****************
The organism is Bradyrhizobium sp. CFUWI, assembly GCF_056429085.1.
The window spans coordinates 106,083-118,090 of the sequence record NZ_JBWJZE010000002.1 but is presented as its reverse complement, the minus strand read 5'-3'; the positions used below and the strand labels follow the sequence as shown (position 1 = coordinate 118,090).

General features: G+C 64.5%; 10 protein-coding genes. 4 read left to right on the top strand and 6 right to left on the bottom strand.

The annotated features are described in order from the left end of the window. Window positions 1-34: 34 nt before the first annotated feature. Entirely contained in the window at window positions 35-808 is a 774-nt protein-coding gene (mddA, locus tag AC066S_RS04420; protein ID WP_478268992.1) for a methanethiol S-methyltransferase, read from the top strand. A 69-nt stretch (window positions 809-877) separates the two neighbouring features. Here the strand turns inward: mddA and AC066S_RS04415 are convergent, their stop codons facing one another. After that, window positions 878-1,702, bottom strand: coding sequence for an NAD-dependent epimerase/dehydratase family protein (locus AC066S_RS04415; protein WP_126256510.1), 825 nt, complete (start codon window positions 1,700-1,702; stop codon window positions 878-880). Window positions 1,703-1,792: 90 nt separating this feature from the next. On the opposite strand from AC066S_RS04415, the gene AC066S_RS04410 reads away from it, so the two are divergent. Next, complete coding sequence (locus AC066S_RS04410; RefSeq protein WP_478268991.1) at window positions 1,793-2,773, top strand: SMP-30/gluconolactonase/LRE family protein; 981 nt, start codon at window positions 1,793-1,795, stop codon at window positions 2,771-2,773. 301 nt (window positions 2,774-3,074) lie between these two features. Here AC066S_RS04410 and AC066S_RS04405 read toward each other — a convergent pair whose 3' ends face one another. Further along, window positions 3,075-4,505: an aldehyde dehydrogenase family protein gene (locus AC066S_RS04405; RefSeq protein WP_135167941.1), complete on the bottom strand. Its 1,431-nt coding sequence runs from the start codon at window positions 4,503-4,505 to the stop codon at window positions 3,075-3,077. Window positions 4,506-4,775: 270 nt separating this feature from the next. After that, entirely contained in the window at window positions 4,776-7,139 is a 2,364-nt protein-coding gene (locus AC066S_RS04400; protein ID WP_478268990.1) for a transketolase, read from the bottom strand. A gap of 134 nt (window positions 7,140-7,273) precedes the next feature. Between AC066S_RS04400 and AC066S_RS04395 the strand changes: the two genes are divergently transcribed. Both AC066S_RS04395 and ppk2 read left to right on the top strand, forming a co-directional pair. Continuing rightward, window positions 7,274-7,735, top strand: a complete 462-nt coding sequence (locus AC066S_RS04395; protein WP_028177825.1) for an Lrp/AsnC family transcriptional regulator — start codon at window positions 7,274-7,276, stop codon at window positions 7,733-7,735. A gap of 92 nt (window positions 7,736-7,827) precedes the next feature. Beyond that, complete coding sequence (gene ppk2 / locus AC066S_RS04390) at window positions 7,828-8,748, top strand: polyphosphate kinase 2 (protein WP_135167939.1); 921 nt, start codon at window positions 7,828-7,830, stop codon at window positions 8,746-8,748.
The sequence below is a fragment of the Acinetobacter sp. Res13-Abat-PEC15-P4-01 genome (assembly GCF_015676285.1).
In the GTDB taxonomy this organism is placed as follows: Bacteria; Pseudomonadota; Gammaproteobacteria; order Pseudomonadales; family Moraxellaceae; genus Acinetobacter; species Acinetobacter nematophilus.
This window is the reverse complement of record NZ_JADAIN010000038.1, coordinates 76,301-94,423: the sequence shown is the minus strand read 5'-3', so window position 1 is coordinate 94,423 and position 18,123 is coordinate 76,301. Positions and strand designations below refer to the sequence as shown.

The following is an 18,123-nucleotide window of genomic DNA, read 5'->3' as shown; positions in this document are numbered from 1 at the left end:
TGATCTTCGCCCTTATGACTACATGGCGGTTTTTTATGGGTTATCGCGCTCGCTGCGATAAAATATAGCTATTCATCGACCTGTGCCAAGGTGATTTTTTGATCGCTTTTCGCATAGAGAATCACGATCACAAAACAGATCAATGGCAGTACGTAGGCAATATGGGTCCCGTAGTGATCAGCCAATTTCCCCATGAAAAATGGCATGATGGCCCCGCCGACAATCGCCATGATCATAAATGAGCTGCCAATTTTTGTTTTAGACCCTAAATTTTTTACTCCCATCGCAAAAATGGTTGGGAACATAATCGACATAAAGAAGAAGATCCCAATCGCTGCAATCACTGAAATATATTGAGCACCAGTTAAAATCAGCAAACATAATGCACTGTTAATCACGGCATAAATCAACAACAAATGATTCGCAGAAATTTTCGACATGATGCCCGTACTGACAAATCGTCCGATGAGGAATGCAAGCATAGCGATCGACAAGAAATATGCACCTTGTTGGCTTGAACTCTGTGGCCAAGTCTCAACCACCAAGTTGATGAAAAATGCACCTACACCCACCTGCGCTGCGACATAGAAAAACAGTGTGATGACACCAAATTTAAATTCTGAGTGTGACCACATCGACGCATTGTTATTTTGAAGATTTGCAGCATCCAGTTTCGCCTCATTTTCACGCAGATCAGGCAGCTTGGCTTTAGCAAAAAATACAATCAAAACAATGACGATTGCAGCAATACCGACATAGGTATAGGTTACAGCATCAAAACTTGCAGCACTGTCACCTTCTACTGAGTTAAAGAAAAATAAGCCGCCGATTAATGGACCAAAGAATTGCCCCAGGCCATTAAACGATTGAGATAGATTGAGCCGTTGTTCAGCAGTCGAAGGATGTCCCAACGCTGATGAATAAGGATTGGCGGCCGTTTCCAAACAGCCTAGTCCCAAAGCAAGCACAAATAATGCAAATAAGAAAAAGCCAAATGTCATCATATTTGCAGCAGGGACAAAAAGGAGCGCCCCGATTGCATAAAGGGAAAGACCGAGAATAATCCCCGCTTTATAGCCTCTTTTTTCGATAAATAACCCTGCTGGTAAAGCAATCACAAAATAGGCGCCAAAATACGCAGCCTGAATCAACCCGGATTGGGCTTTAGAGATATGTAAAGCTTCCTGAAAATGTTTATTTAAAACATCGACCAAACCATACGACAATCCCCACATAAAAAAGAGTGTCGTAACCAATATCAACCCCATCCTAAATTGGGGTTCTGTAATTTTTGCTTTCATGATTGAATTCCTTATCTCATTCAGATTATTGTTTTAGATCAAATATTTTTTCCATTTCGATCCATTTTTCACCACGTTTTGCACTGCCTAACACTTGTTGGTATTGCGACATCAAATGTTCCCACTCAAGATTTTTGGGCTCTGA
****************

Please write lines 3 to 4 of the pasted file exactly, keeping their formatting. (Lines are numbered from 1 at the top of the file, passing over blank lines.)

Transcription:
General features: G+C 64.5%; 10 protein-coding genes. 4 read left to right on the top strand and 6 right to left on the bottom strand.

The annotated features are described in order from the left end of the window. Window positions 1-34: 34 nt before the first annotated feature. Entirely contained in the window at window positions 35-808 is a 774-nt protein-coding gene (mddA, locus tag AC066S_RS04420; protein ID WP_478268992.1) for a methanethiol S-methyltransferase, read from the top strand. A 69-nt stretch (window positions 809-877) separates the two neighbouring features. Here the strand turns inward: mddA and AC066S_RS04415 are convergent, their stop codons facing one another. After that, window positions 878-1,702, bottom strand: coding sequence for an NAD-dependent epimerase/dehydratase family protein (locus AC066S_RS04415; protein WP_126256510.1), 825 nt, complete (start codon window positions 1,700-1,702; stop codon window positions 878-880). Window positions 1,703-1,792: 90 nt separating this feature from the next. On the opposite strand from AC066S_RS04415, the gene AC066S_RS04410 reads away from it, so the two are divergent. Next, complete coding sequence (locus AC066S_RS04410; RefSeq protein WP_478268991.1) at window positions 1,793-2,773, top strand: SMP-30/gluconolactonase/LRE family protein; 981 nt, start codon at window positions 1,793-1,795, stop codon at window positions 2,771-2,773. 301 nt (window positions 2,774-3,074) lie between these two features. Here AC066S_RS04410 and AC066S_RS04405 read toward each other — a convergent pair whose 3' ends face one another. Further along, window positions 3,075-4,505: an aldehyde dehydrogenase family protein gene (locus AC066S_RS04405; RefSeq protein WP_135167941.1), complete on the bottom strand. Its 1,431-nt coding sequence runs from the start codon at window positions 4,503-4,505 to the stop codon at window positions 3,075-3,077. Window positions 4,506-4,775: 270 nt separating this feature from the next. After that, entirely contained in the window at window positions 4,776-7,139 is a 2,364-nt protein-coding gene (locus AC066S_RS04400; protein ID WP_478268990.1) for a transketolase, read from the bottom strand. A gap of 134 nt (window positions 7,140-7,273) precedes the next feature. Between AC066S_RS04400 and AC066S_RS04395 the strand changes: the two genes are divergently transcribed. Both AC066S_RS04395 and ppk2 read left to right on the top strand, forming a co-directional pair. Continuing rightward, window positions 7,274-7,735, top strand: a complete 462-nt coding sequence (locus AC066S_RS04395; protein WP_028177825.1) for an Lrp/AsnC family transcriptional regulator — start codon at window positions 7,274-7,276, stop codon at window positions 7,733-7,735. A gap of 92 nt (window positions 7,736-7,827) precedes the next feature. Beyond that, complete coding sequence (gene ppk2 / locus AC066S_RS04390) at window positions 7,828-8,748, top strand: polyphosphate kinase 2 (protein WP_135167939.1); 921 nt, start codon at window positions 7,828-7,830, stop codon at window positions 8,746-8,748.